Tiger-Williams showdown brings buzz

BY foxsports • November 16, 2011

The pressure on Tiger Woods to deliver at the Presidents Cup intensified when he was drawn against hometown favorite Adam Scott in Thursday’s opening matches.

Golf’s fallen superstar was a controversial captain’s pick by Fred Couples when it became apparent that his mediocre play after returning from injury in August wasn’t going to get him on the United States team.

By showing faith in Woods, who hasn’t won since his life descended into a tabloid hell two years ago, Couples left Keegan Bradley, who won twice in his rookie year -- including a major, the PGA -- off the team.

“He realizes that he was a pick,” said US assistant captain John Cook, who‘s close with Woods. “He wants to make sure that he's warranted that pick.”

Now he’ll have to deal with the added pressure of partnering with Steve Stricker against Scott and KJ Choi at Royal Melbourne in Thursday’s anchor foursomes match.

Tiger’s estranged -- and outspoken -- caddie, Steve Williams is on Scott‘s bag, leading to what’s sure to be an awkward reunion on the first tee.

Williams has been bitterly critical of Woods since being fired in July, infamously saying he wanted to shove Scott’s victory at the Bridgestone Invitational in August “right up that black arsehole.”

The two ran into each other last week at the Australian Open, where Woods said Williams apologized, but there’s little doubt that their once-close relationship remains toxic.

“Definitely added some drama to the matches,” said American rookie Nick Watney.

Although both Couples and the Internationals captain, Greg Norman, claimed they hadn’t rigged the draw, both knew this matchup would add spice to an event which has been dominated by the U.S.

“I think it’s great for the tournament,” said Norman, who played in the Internationals’ lone victory here in 1998.

“It needed to be done.”

Norman had perhaps more reason to want to get the matchup out of the way.

He didn’t want Scott, the Internationals’ highest-ranked player at No. 7 in the world, dealing with a circus atmosphere should he and Woods wind up meeting in the Sunday singles matches.

“If we had to diffuse anything and just get this thing over and done with, wouldn’t you rather have it sooner than later?” Norman said.

“Because I personally wouldn’t have wanted to be sitting down at the singles and everybody is playing a really tight match and it comes down to the last group or the second to last group, and all of this pressure is coming on because it’s the first time the two met.”

Earlier, Scott told FOXSports.com that he had no problem with playing Woods and wasn’t going to dodge him.

"I don't think there's any awkwardness between myself and Tiger,” he said.

As for Williams and Woods, Scott said “There's tons of people out on Tour and not everyone likes everyone. We're all professionals, we've all got a job to do.”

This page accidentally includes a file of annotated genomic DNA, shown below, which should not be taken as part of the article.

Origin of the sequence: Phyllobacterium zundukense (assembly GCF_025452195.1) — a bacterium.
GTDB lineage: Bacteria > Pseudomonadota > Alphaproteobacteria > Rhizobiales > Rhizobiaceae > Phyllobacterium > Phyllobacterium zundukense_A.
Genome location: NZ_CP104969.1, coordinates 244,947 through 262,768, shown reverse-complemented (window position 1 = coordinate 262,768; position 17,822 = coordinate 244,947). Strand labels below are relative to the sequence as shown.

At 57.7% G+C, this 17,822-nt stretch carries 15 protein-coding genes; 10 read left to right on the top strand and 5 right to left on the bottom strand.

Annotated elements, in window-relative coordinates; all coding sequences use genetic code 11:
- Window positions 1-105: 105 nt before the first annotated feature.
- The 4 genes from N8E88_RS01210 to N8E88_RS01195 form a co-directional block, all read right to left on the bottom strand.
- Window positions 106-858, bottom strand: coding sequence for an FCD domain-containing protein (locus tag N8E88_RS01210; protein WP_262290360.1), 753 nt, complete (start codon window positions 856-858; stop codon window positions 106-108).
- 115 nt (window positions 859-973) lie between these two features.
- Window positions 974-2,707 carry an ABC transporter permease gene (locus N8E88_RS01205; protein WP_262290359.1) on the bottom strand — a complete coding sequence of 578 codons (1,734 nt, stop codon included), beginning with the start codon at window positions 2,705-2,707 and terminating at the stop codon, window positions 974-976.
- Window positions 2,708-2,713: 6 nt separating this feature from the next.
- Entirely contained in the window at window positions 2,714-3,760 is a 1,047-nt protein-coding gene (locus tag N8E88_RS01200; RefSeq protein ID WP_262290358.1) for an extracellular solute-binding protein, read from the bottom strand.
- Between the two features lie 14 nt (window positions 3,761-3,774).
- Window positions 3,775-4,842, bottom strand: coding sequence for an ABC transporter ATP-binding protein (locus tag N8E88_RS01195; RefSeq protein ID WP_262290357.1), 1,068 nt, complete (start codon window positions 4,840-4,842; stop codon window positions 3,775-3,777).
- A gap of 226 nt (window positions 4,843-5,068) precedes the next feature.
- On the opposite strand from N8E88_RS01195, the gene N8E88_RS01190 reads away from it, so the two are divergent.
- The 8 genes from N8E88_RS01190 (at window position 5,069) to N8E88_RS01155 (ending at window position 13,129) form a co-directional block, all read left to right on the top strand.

Norman was taken aback when asked whether he had consulted Williams.

“I have not even had a conversation with Steve Williams,” he said.

“His job is to carry Adam Scott’s bag and it doesn’t matter whether they are playing Tiger Woods or not.”

The Internationals -- represented this time by players of four countries, Australia, South Africa, South Korea and Japan -- seemed to treat the match as a harbinger, perhaps because they have the least to lose. After all, Woods and Stricker didn’t lose a match two years ago in San Francisco.

“We were all clapping,” said Aussie Jason Day of when the draw was announced, “I think everyone is kind of pumped for it.”

Woods said on Tuesday that he considered the matter with Williams to be over and didn‘t anticipate any tension should they face one another.

His teammates expected that he’d be ready to answer the bell.

“He’s very focused,” said David Toms.

US assistant captain Jay Haas said Woods felt that he was close to getting back to playing at his best and showing the world that he’s not a spent force.

“How motivated can he get? I don't think he can be any more motivated at any time in his life,” he said.

He will need to be motivated because the US are underdogs, despite holding a 6-1-1 advantage in the series, which began in 1994 and was styled after the Ryder Cup, which features the US against Europe.

The Internationals have made it clear that they are sick of losing. They feel that the US team is vulnerable away from North America. Only two of the two matches have been held outside of the US or Canada; the Internationals won in Australia and there was a tie in 2003 in South Africa.

“We are very, very determined,” said Robert Allenby, one of five Australians on the team. “We don’t want to lose. We have come here to win and we like our chances.”

The Internationals will be buoyed by the home crowds -- Norman says they represent “more than a 13th player” -- and the fact that venerable Royal Melbourne, one of the world’s finest courses, is difficult for a novice to master.

“I think they have six rookies on their team, so that’s going to be a challenge for them,” said Day.

But Cook thinks that this might be the week that Woods quiets his critics by leading the US to victory.

“In a relaxed state, he's fantastic, the same,” he said. “You couldn't tell if it was 2000 or 2011.”

“Anybody that's jumped off (the Woods’) bandwagon, they jumped off way too quick, because I have a feeling he's going to make people eat their words and I'll be the first one in line to congratulate him.

“Because I look forward to that moment when he does something that they figured he could never do again, and he's going to do it a lot more.”

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